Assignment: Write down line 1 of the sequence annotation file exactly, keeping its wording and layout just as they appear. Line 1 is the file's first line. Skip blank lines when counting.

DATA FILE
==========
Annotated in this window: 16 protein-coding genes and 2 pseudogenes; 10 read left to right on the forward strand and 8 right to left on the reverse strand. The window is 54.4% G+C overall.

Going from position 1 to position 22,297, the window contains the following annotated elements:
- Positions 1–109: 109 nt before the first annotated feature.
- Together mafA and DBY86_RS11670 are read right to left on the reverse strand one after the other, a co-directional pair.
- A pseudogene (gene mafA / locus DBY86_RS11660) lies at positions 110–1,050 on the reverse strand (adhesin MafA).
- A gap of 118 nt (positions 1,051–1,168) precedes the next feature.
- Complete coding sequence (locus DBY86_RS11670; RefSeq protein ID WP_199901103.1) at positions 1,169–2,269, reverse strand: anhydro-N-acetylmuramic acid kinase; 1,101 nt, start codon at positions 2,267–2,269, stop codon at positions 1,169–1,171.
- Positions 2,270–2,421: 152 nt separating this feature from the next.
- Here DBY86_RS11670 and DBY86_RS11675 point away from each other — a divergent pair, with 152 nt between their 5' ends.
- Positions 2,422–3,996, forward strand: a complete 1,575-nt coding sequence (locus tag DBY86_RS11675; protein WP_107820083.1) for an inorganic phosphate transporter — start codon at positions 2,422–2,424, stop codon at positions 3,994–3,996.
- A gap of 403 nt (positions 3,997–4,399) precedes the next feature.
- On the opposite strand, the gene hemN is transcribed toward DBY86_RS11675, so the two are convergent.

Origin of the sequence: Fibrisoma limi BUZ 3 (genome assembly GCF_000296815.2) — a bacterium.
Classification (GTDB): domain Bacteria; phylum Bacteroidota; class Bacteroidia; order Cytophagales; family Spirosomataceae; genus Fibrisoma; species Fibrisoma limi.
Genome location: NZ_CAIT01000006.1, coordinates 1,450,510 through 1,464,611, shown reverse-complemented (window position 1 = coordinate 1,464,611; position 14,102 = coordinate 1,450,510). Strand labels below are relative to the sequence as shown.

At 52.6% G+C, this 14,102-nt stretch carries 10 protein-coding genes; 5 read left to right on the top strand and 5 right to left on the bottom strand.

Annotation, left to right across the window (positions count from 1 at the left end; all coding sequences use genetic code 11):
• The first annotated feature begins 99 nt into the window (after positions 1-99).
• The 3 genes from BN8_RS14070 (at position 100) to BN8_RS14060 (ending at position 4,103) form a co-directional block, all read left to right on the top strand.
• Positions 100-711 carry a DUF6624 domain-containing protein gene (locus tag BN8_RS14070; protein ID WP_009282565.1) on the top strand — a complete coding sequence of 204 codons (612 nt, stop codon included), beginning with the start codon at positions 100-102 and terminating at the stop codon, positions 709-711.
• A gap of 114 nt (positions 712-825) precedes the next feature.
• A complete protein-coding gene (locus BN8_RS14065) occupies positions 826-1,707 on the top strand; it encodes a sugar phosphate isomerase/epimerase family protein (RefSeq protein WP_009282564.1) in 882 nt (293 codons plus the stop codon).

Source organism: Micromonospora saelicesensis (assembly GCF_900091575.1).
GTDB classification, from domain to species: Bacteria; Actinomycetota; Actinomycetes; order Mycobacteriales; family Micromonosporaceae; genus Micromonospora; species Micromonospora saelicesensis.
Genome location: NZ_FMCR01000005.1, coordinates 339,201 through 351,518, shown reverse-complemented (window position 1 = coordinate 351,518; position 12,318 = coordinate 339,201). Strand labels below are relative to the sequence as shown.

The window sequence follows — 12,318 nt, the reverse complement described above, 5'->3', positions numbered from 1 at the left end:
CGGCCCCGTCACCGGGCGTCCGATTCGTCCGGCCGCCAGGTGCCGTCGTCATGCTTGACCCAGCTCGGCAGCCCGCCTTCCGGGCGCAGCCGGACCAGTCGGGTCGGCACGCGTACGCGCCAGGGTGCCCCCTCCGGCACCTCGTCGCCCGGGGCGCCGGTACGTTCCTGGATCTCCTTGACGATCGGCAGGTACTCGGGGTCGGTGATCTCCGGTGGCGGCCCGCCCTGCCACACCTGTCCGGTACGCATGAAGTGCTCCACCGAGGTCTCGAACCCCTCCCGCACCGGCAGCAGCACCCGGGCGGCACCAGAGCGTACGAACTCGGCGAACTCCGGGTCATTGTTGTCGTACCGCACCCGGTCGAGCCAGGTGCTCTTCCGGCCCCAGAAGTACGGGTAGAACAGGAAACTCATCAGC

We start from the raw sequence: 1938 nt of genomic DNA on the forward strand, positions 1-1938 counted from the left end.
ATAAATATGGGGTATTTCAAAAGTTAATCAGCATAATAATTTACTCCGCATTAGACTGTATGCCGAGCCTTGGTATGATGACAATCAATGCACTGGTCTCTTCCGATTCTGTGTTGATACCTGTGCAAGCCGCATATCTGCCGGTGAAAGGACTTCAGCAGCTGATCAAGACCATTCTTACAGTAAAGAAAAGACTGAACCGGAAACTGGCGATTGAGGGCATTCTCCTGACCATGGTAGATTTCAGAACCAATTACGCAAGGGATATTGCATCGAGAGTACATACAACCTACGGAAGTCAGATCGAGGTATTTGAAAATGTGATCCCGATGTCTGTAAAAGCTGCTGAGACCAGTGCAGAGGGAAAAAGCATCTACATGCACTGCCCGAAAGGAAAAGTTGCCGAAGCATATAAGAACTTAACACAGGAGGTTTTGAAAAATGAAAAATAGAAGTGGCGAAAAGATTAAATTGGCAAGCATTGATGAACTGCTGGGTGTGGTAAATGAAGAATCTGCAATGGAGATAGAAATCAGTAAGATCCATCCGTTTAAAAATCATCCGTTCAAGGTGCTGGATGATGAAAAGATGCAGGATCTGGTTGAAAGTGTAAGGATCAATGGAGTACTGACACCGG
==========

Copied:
Annotated in this window: 16 protein-coding genes and 2 pseudogenes; 10 read left to right on the forward strand and 8 right to left on the reverse strand. The window is 54.4% G+C overall.